Assuntos
Condução de Veículo/psicologia , Certificação/métodos , Pressão Positiva Contínua nas Vias Aéreas , Apneia Obstrutiva do Sono/psicologia , Apneia Obstrutiva do Sono/terapia , Sonolência , Adolescente , Adulto , Idoso , Idoso de 80 Anos ou mais , Exame para Habilitação de Motoristas/psicologia , Certificação/normas , Estudos de Coortes , Pressão Positiva Contínua nas Vias Aéreas/métodos , Exercício/fisiologia , Exercício/psicologia , Feminino , Humanos , Masculino , Pessoa de Meia-Idade , Cooperação do Paciente , Apneia Obstrutiva do Sono/epidemiologia , Suécia/epidemiologia , Adulto Jovem
17.
J Sleep Res ; 27(6): e12729, 2018 12.
Artigo em Inglês | MEDLINE | ID: mdl-29998568

RESUMO

Obstructive sleep apnea (OSA) and asthma are often associated and several studies suggest a bidirectional relationship between asthma and OSA. This study analyzed the characteristics of patients with suspected OSA from the European Sleep Apnea Database according to presence/absence of physician-diagnosed asthma. Cross-sectional data in 16,236 patients (29.1% female) referred for suspected OSA were analyzed according to occurrence of physician-diagnosed asthma for anthropometrics, OSA severity and sleepiness. Sleep structure was assessed in patients studied by polysomnography (i.e. 48% of the sample). The prevalence of physician-diagnosed asthma in the entire cohort was 4.8% (7.9% in women, 3.7% in men, p < 0.0001), and decreased from subjects without OSA to patients with mild-moderate and severe OSA (p = 0.02). Obesity was highly prevalent in asthmatic women, whereas BMI distribution was similar in men with and without physician-diagnosed asthma. Distribution of OSA severity was similar in patients with and without physician-diagnosed asthma, and unaffected by treatment for asthma or gastroesophageal reflux. Asthma was associated with poor sleep quality and sleepiness. Physician-diagnosed asthma was less common in a sleep clinic population than expected from the results of studies in the general population. Obesity appears as the major factor raising suspicion of OSA in asthmatic women, whereas complaints of poor sleep quality were the likely reason for referral in asthmatic men.


Assuntos
Asma/diagnóstico , Asma/epidemiologia , Papel do Médico , Autorrelato , Apneia Obstrutiva do Sono/diagnóstico , Apneia Obstrutiva do Sono/epidemiologia , Adulto , Idoso , Asma/fisiopatologia , Estudos de Coortes , Estudos Transversais , Europa (Continente)/epidemiologia , Feminino , Humanos , Masculino , Pessoa de Meia-Idade , Polissonografia/métodos , Estudos Prospectivos , Apneia Obstrutiva do Sono/fisiopatologia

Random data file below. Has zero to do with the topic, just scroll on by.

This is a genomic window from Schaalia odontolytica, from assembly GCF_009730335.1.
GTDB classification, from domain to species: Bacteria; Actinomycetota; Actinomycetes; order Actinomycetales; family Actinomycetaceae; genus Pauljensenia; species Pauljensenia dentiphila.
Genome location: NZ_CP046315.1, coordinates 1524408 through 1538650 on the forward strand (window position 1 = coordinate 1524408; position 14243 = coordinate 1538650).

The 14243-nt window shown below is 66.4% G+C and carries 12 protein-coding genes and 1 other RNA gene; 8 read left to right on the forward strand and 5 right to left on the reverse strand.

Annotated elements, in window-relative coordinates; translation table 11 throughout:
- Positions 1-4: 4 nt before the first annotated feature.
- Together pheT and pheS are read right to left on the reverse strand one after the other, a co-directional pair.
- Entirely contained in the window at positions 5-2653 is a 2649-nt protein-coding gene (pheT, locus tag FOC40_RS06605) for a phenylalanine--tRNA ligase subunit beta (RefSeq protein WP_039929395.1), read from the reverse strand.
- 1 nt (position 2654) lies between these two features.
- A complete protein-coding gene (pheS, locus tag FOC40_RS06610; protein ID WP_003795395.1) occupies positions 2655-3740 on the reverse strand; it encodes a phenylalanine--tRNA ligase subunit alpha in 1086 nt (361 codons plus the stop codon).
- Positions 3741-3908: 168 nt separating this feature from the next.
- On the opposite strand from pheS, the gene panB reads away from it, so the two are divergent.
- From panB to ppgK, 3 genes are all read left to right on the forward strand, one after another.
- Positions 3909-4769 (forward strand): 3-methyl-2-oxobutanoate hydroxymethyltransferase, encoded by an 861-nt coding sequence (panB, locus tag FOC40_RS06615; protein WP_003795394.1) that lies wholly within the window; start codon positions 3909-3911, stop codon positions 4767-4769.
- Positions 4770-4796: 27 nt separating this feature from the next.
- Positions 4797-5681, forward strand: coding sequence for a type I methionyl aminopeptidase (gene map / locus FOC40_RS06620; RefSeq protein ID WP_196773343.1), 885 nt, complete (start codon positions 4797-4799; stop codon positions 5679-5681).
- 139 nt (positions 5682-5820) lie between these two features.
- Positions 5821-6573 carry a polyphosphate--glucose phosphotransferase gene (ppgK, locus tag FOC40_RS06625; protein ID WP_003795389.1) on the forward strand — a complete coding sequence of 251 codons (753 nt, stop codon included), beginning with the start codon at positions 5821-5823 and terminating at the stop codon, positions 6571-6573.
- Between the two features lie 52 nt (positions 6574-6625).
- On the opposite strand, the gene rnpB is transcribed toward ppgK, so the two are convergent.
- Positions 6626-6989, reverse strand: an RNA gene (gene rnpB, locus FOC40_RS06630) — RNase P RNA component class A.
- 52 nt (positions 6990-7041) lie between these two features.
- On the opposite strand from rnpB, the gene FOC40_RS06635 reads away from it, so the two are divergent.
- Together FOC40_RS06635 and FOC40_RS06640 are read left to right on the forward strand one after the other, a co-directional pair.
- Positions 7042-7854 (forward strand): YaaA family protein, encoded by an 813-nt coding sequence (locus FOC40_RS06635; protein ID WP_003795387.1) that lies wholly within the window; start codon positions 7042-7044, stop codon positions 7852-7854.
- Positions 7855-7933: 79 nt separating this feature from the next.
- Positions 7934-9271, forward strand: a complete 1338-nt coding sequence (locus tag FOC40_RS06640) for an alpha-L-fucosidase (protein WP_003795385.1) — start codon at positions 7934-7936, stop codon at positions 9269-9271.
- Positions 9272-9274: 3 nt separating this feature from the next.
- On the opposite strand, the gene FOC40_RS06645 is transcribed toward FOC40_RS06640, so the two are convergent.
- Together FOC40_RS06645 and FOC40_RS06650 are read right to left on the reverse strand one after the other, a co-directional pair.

18.
Eur Respir J ; 52(3)2018 09.
Artigo em Inglês | MEDLINE | ID: mdl-29853491

RESUMO

Obstructive sleep apnoea (OSA) is a major challenge for physicians and healthcare systems throughout the world. The high prevalence and the impact on daily life of OSA oblige clinicians to offer effective and acceptable treatment options. However, recent evidence has raised questions about the benefits of positive airway pressure therapy in ameliorating comorbidities.An international expert group considered the current state of knowledge based on the most relevant publications in the previous 5 years, discussed the current challenges in the field, and proposed topics for future research on epidemiology, phenotyping, underlying mechanisms, prognostic implications and optimal treatment of patients with OSA.The group concluded that a revision to the diagnostic criteria for OSA is required to include factors that reflect different clinical and pathophysiological phenotypes and relevant comorbidities (e.g. nondipping nocturnal blood pressure). Furthermore, current severity thresholds require revision to reflect factors such as the disparity in the apnoea-hypopnoea index (AHI) between polysomnography and sleep studies that do not include sleep stage measurements, in addition to the poor correlation between AHI and daytime symptoms such as sleepiness. Management decisions should be linked to the underlying phenotype and consider outcomes beyond AHI.